'Red hat off': White House hopeful Kanye West breaks with Trump
Kanye West believes God told him to run for president, the rapper reveals in an interview published Wednesday in which he claims no longer to support Donald Trump and voices doubt over Democrat challenger Joe Biden's ability to unite black voters.
In a wide-ranging phone conversation with Forbes magazine, the billionaire entertainment mogul acknowledges that he has missed the deadline to be on the ballot in multiple states, but says he will make a final decision about running within 30 days.
"We've been talking about this for years," West said of his presidential ambitions, referring to two main supporters, wife Kim Kardashian-West and technology entrepreneur Elon Musk.
Less than four months ahead of November's election, West raised eyebrows Saturday when he announced on Twitter that he would challenge Trump.
"Let's see if the appointing is at 2020 or if it's 2024 -- because God appoints the president," West told Forbes. "If I win in 2020 then it was God's appointment."
He has offered virtually no details about his campaign, but the hip-hop star who famously wore a red "Make America Great Again" cap to a 2018 Oval Office meeting with Trump said he no longer supports the president.
"I am taking the red hat off, with this interview," West, 43, said, adding he will run as the candidate of a new "Birthday Party."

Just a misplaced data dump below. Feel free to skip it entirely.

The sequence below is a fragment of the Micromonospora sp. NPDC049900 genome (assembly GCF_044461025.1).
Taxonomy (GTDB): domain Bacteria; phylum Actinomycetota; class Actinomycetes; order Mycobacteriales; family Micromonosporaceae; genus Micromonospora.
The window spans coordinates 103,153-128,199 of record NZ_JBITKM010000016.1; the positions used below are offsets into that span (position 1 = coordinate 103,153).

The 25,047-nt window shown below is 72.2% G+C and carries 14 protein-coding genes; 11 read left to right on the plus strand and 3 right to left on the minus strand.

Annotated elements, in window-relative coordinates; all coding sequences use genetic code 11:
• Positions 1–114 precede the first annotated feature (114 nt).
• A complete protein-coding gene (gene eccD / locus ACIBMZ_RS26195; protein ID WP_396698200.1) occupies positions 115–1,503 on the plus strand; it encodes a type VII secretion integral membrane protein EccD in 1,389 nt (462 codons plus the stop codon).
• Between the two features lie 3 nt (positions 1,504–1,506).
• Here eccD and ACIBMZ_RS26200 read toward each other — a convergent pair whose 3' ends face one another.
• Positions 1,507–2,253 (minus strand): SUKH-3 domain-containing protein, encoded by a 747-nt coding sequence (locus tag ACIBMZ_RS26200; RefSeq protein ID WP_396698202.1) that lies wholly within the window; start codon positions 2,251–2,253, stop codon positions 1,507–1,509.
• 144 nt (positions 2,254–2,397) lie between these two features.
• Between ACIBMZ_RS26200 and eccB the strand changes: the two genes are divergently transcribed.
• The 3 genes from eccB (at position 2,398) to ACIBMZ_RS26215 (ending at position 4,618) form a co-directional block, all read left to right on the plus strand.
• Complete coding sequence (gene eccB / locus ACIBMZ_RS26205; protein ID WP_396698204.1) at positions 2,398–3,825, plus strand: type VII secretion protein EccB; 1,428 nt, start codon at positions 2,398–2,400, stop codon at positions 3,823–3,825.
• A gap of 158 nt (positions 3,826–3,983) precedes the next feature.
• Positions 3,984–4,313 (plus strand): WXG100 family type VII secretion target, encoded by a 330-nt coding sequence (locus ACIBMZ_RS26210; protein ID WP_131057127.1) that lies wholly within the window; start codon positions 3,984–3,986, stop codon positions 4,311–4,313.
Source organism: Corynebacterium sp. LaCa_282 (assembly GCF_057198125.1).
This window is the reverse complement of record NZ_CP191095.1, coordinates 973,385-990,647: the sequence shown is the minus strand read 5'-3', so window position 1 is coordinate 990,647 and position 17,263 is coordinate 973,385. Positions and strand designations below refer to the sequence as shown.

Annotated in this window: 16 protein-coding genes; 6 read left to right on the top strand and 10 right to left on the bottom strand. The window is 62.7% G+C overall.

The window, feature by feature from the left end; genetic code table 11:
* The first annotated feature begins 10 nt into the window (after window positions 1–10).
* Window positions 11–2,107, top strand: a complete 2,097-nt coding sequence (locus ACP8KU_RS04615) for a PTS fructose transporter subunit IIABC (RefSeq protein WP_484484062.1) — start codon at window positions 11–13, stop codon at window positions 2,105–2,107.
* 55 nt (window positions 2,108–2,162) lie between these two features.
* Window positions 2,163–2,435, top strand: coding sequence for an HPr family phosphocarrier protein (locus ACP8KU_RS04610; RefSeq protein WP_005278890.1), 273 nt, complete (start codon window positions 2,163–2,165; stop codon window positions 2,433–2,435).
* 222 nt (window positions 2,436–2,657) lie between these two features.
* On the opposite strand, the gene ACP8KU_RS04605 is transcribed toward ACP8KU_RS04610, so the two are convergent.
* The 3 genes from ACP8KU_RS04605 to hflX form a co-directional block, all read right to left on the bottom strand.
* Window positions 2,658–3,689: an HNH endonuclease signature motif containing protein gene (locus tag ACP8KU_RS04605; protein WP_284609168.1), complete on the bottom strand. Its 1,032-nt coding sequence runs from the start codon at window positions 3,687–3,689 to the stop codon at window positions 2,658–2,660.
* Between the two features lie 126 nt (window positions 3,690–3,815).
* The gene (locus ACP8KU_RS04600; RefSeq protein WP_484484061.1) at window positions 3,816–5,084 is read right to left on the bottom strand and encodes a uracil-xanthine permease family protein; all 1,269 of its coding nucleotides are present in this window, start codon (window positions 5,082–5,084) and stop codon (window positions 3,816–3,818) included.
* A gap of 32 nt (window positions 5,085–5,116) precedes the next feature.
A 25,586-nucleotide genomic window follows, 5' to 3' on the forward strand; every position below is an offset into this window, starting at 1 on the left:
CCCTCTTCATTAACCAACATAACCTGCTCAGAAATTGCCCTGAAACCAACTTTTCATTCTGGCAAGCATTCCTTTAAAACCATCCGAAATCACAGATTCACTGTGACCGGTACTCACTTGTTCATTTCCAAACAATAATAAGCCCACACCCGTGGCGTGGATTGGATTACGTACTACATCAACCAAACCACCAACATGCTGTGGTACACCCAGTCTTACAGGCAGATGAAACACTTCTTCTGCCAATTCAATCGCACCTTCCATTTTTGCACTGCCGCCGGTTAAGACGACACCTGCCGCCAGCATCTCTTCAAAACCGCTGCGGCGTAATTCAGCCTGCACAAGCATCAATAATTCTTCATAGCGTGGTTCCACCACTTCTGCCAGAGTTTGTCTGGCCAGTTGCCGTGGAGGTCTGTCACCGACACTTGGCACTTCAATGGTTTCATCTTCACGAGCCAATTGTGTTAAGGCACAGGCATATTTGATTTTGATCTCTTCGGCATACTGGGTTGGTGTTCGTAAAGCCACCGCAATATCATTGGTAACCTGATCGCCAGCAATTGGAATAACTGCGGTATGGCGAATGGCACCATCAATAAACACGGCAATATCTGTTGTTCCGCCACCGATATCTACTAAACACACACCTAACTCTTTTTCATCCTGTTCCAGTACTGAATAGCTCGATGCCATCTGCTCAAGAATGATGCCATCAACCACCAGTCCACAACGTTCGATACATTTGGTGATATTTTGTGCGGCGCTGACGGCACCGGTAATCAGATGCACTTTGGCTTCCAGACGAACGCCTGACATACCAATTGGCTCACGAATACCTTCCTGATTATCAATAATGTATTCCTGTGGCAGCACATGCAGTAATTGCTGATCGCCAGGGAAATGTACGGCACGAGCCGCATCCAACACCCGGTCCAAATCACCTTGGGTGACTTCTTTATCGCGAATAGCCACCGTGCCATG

He largely avoided criticizing Trump, however, except over his response to racial injustice protests that have roiled the US -- feeding suspicions that the rapper's run is a ruse to spoil election rival Biden's challenge.
"To say that the black vote is Democratic is a form of racism and white supremacy," said West, explaining that he was comfortable with siphoning African American votes from the Democratic nominee.
Observers have noted that even if West is not on the ballot in many states, a write-in campaign could damage Biden, particularly in swing states where Trump narrowly won in 2016 but now trails the Democrat.
West, who revealed he contracted COVID-19 in February, said he remains wary of vaccines as a solution because they have paralyzed "so many" children -- a view that counters most health experts who deem vaccines very safe.
"So when they say the way we're going to fix COVID is with a vaccine, I'm extremely cautious," he said. "That's the mark of the beast."
© 2020 AFP